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Illinois College of Applied Health Sciences

Dear AHS faculty and staff:

Hello, all. You all should have seen the email from President Killeen in which he stated that the University of Illinois system will require that all faculty and staff be fully vaccinated for COVID-19 by the beginning of the fall semester of 2021. This should not be surprising news to anyone, as it follows similar guidance to our student population. You all have done a great job in keeping instruction and research humming during this time, and I expect you all will follow the appropriate guidelines to keep that happening in the fall.

Similarly, all AHS employees are expected to return to their Campus offices full time by Aug. 9. Please contact Jennifer Russell if you have any questions regarding return to work policies or procedures.

I love seeing all the updates about media coverage, grants, and publications, so I encourage you to continue sharing your accomplishments to publish in The Dean’s List. To ensure inclusion in Monday's email, we ask that you send information by 5 p.m. the previous Friday to Items will be reviewed and edited for style and grammar.

Cheryl Hanley-Maxwell
Dean, College of Applied Health Sciences


SHS Assistant Professor Justin Aronoff was awarded a $1.57 million grant from the National Institute on Deafness and Other Communication Disorders for his project “The contributions of interaurally correlated signals and interaurally symmetric place of stimulation for the binaural auditory system.” He allowed the AHS communications staff to watch a simulation of one of his subject tests.

Jay Lopez, who recently earned his online master's in RST, talked to the Grad College about balancing work, family and his studies.

Through her experiences in the Community Health program, Cherish Recera has combined her love of the humanities with her passion for improving the health-care field.

As she prepares to take part in her sixth Paralympic Games, Tatyana McFadden talks about the importance of Paralympic athletes receiving the same pay as their Olympic counterparts.


Two projects led by AHS researchers received grants as part of the university’s 2021-2022 Call to Action to Address Racism & Social Injustice Research Program. You can read more about both here.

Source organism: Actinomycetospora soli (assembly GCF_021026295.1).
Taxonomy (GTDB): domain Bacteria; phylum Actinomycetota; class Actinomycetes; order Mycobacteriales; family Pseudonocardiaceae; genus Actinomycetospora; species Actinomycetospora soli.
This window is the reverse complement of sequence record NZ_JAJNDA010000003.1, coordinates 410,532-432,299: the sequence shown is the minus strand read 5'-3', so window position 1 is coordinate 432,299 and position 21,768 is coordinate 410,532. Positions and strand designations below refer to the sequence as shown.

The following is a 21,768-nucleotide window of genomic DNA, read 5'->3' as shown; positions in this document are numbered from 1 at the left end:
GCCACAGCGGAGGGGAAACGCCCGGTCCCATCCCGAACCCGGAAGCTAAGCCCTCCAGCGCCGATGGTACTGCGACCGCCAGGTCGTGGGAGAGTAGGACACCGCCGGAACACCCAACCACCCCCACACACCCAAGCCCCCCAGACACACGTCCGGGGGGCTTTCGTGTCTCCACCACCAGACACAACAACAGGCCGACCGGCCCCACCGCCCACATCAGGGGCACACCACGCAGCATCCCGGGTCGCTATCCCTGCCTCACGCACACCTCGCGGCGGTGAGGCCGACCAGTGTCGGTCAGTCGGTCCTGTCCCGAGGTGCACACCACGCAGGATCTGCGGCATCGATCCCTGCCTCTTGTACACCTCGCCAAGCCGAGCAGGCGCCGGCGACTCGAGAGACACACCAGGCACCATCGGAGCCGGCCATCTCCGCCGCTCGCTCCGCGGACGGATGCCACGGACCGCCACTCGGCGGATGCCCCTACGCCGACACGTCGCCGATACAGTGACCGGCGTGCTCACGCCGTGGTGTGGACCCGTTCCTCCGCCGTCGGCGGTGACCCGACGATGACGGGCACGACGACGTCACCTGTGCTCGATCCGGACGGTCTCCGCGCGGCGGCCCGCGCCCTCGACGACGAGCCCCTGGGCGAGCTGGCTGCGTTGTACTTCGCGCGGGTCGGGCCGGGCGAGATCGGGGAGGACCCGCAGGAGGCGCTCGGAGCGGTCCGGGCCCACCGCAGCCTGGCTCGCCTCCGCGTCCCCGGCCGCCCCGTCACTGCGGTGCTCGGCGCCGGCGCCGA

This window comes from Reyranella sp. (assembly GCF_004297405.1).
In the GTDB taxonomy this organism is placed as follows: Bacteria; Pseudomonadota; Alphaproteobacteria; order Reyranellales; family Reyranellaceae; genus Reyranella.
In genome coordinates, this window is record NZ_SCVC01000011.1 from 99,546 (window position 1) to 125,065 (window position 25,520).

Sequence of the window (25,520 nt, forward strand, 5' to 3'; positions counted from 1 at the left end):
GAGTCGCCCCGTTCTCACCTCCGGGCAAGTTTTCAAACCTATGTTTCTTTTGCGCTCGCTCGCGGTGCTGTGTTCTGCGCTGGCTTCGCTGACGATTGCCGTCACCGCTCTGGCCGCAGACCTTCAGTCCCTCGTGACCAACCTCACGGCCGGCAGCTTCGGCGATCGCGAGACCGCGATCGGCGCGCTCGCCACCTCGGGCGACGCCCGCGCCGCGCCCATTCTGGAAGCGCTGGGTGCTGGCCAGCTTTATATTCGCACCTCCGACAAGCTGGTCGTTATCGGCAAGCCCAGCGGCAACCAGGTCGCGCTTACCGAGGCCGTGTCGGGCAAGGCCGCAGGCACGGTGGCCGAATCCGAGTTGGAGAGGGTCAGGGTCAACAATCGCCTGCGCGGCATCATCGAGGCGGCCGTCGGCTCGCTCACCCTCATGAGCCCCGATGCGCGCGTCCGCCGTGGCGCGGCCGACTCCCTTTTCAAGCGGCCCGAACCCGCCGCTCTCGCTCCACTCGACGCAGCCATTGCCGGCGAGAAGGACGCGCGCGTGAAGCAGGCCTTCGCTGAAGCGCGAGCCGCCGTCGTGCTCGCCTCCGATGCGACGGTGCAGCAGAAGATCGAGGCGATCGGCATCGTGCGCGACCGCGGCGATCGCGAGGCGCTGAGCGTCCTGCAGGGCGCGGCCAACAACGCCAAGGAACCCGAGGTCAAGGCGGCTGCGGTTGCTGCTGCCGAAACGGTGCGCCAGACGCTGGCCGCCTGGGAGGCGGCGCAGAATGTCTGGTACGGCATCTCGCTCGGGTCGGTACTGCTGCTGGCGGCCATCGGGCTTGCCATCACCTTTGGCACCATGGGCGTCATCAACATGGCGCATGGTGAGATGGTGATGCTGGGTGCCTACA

The first, with KCH Associate Professor Andiara Schwingel as the principal investigator, entitled "Online Certificate Programs for Community Health Workers (CHW): From overlooked and under-researched employees to well-equipped frontline agents in the fight to reduce health disparities in communities of color." Using a community-based participatory research approach, Schwingel and her team—which includes KCH Assistant Professor Susie Aguinaga—plan to establish a coalition that includes CHWs, Illinois researchers, University of Illinois Extension, and the Illinois Community Health Workers Association (ILCHWA) to develop, evaluate, and disseminate online learning strategies through certificate programs that will train CHWs to address their community health needs. Funding for the project is $100,000.

The second, with RST Professor Monika Stodolska as the PI and RST Professor Kim Shinew as the co-PI, is entitled, “Combating Systemic Racism in Access to Nature, Open Spaces, and Parks and Recreation Resources.” Corky Emberson and Elsie Hedgspeth of the Urbana Park District are the community collaborators. The study will provide a formal evaluation of the steps undertaken by the Urbana Park District to better serve their residents of color, identify additional strategies UPD can employ to engage local residents of color, and create a road map for other public recreation and natural resource agencies across the U.S. on how to address systemic racism in access to nature and recreational resources among people of color.